The adoption of the Convention on Cultural Diversity shows that the principles of cultural diversity are not only facts from a scientific point of view but are also the result of a consensus established by the international community altogether. These principles comply with the highest norms of ethics as well as with international legislations. I believe that Taiwan is very representative of cultural diversity on Earth: its own diversity of population throughout its history imparts on the island a diversity of languages and life-styles, favoring then the modeling of its different yet numerous cultural aspects.

The Cultural Diversity of Taiwan
As a small sub-tropical archipelago located in the West Pacific, Taiwan is characterized by its mountainous geographical nature as well as the complexity of its successive settlements.
Thousands of years ago, the first humans reached the island either by sea or by earth to settle: they are Taiwan’s Aboriginals. The 16th century saw the first groups of Europeans coming and the first immigration of Han people as well. During the 17th century, started the economic development of the island and the settlement of the Dutch and the Spaniards who occupied a short time part of the territory. After the 18th century, the fertile lands in the west developed the cultivation of rice and sugar. Under Zheng Cheng-gong, as well as under Qing rule, the Han people and the Pingpu tribe were to coexist. But some conflicts grew with the aborigines living in the mountainous areas, who were claiming to their independence from the new rulers. In the 19th century, Taiwan was ceded to Japan and started then the period of the Japanese colonization of the island.
In the 20th century, in the context of the Cold war, the withdrawal of the Republic of China to Taiwan also brought along a new wave of immigration. In the end of the 20th century, the flourishing economy of Taiwan attracted workers and spouses from South-East Asia. This diversity of people lead to the diversity of languages and cultures, continuously remodeling the face of Taiwan’s culture at the same time. The encounter of these different cultures had some outstanding results but it also provoked sometimes conflicts and contradictions.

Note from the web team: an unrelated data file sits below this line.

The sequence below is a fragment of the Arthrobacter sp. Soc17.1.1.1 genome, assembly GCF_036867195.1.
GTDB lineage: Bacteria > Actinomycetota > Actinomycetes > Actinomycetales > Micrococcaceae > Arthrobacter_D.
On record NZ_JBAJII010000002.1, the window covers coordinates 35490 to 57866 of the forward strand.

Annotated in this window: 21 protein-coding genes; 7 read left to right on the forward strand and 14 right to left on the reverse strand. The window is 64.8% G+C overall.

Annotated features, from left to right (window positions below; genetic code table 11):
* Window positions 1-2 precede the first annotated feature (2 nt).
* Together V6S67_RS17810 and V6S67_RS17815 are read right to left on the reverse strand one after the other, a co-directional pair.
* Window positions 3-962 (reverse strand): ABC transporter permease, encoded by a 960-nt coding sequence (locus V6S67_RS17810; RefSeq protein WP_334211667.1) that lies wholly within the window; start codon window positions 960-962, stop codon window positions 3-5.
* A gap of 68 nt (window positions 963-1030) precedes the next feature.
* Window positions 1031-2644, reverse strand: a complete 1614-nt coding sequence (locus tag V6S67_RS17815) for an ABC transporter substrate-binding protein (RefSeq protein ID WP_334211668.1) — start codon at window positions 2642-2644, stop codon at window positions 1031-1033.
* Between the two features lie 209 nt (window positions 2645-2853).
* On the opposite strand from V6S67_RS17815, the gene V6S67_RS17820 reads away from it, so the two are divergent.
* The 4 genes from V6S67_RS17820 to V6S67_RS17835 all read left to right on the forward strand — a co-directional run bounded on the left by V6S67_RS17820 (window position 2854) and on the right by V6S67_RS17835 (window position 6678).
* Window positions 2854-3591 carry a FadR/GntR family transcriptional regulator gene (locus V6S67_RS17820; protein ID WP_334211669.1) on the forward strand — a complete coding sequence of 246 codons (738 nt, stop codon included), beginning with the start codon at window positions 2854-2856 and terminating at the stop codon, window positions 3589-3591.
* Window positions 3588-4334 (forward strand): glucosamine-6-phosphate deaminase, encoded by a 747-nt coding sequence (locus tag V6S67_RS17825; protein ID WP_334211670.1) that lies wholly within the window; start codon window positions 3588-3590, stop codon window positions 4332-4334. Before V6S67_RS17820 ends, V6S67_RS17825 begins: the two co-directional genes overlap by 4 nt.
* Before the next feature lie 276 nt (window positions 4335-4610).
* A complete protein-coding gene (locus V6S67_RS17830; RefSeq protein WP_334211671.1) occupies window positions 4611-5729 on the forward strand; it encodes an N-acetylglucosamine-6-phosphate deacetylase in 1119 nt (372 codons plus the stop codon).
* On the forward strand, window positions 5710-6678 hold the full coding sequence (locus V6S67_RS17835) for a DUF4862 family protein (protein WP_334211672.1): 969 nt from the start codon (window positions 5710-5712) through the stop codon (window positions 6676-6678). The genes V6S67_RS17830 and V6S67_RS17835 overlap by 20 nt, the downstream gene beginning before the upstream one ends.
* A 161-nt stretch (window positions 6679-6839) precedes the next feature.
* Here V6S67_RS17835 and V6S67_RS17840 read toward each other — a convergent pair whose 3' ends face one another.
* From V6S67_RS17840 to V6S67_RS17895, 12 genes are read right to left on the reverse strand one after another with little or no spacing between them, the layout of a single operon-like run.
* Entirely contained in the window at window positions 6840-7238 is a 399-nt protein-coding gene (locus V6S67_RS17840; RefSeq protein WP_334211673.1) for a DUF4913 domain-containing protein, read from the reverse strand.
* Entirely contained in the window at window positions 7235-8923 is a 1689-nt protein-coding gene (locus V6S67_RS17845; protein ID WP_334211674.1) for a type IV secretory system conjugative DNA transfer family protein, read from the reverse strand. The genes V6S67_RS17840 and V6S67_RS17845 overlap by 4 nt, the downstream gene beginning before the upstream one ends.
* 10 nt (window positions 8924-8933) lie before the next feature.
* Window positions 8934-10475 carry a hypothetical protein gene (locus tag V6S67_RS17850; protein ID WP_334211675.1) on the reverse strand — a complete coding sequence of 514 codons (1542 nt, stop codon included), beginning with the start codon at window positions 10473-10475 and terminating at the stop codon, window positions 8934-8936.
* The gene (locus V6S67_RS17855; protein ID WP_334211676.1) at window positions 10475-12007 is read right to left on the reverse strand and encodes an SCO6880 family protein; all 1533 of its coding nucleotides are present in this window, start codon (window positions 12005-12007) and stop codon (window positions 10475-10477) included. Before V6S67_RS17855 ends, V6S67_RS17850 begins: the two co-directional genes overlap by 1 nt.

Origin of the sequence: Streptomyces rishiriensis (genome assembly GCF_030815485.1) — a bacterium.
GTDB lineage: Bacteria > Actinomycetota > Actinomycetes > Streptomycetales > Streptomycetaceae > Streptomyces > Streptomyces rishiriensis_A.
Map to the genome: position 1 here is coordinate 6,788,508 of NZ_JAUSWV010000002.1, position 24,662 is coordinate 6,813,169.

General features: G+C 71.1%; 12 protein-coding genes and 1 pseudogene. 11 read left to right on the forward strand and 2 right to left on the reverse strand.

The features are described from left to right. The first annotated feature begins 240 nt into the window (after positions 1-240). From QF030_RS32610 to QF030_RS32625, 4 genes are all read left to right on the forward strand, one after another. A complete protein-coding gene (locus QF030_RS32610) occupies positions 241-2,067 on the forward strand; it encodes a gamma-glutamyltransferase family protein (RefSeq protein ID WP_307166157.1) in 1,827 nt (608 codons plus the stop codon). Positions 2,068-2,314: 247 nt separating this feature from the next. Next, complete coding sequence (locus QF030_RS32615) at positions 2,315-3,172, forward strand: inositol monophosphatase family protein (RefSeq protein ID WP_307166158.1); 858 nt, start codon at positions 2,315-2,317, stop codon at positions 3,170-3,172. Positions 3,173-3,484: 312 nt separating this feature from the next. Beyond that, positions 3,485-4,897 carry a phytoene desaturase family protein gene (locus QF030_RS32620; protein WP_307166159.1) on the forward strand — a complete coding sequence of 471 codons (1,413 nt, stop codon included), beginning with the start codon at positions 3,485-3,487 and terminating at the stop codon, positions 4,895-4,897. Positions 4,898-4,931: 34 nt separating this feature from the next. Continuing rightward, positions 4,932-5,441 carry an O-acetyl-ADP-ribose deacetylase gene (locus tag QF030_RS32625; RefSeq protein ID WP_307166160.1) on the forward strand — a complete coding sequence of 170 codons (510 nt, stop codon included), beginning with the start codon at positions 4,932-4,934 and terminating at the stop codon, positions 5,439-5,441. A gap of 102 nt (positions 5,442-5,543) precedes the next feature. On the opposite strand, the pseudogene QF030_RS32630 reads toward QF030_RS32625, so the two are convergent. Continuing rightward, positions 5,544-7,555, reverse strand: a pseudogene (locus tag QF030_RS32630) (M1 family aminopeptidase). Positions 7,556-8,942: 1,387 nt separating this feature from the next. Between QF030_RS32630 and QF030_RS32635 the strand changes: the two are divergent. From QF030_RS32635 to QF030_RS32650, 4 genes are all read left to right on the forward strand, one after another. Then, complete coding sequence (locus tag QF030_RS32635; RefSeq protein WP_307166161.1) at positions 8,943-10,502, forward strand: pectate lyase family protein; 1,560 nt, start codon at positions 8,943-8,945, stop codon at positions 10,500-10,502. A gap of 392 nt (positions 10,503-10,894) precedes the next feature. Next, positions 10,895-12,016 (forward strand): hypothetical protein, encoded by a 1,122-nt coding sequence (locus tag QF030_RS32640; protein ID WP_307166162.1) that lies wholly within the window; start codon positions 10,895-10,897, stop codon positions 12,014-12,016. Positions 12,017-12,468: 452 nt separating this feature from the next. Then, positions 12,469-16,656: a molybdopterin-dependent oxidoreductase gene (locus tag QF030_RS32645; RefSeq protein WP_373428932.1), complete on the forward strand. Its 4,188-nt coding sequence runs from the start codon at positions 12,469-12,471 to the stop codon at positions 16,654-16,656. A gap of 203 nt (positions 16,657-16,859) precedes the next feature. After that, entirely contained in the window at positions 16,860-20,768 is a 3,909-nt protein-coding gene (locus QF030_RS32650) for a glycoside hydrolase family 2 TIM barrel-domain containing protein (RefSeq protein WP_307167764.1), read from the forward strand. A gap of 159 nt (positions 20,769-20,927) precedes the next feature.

According to its history, the origin of these various cultures in Taiwan comes from the different settlements on the island. Every group of people brought along its original habits and customs, installed its own economic ways and, according to the natural conditions, developed its own regional culture. As regards the different times of the Dutch, Zheng Cheng-gong, the Qing administration, the Japanese or the Republic, all the complex history of Taiwan contributed to creating the unique Taiwanese society of today which can be first defined by its plurality of languages and crossing cultures.

The protection of Taiwan’s cultural diversity
Taiwan’s cultural diversity comes from the encounter of various cultures all along its history. But it would be incorrect to affirm that these encounters never created oppositions or confrontations. It is the case of Taiwan’s aboriginals who, since the 16th century, had to bear the discriminations and the prejudices of the different settlers. In order to protect the diversity of its cultural groups, it is first imperative for Taiwan to encourage the dialogue and the interaction between the different cultures as well as their mutual recognition and understanding.
Secondly, it is also important to increase within the government the representation of the different cultural groups in order to give them the opportunity to have an active political part. On 10 December 1996, the Executive Yuan officially established the Council of Indigenous Peoples; on 14 June 2001, the Council for Hakka Affairs. At the same time, two new TV channels started to broadcast, one in hakka language and the other in aboriginal language, in the same way, Aboriginal Cultural parks were opened. The teaching of these languages has also being part of the courses at school; department of researches opened in universities.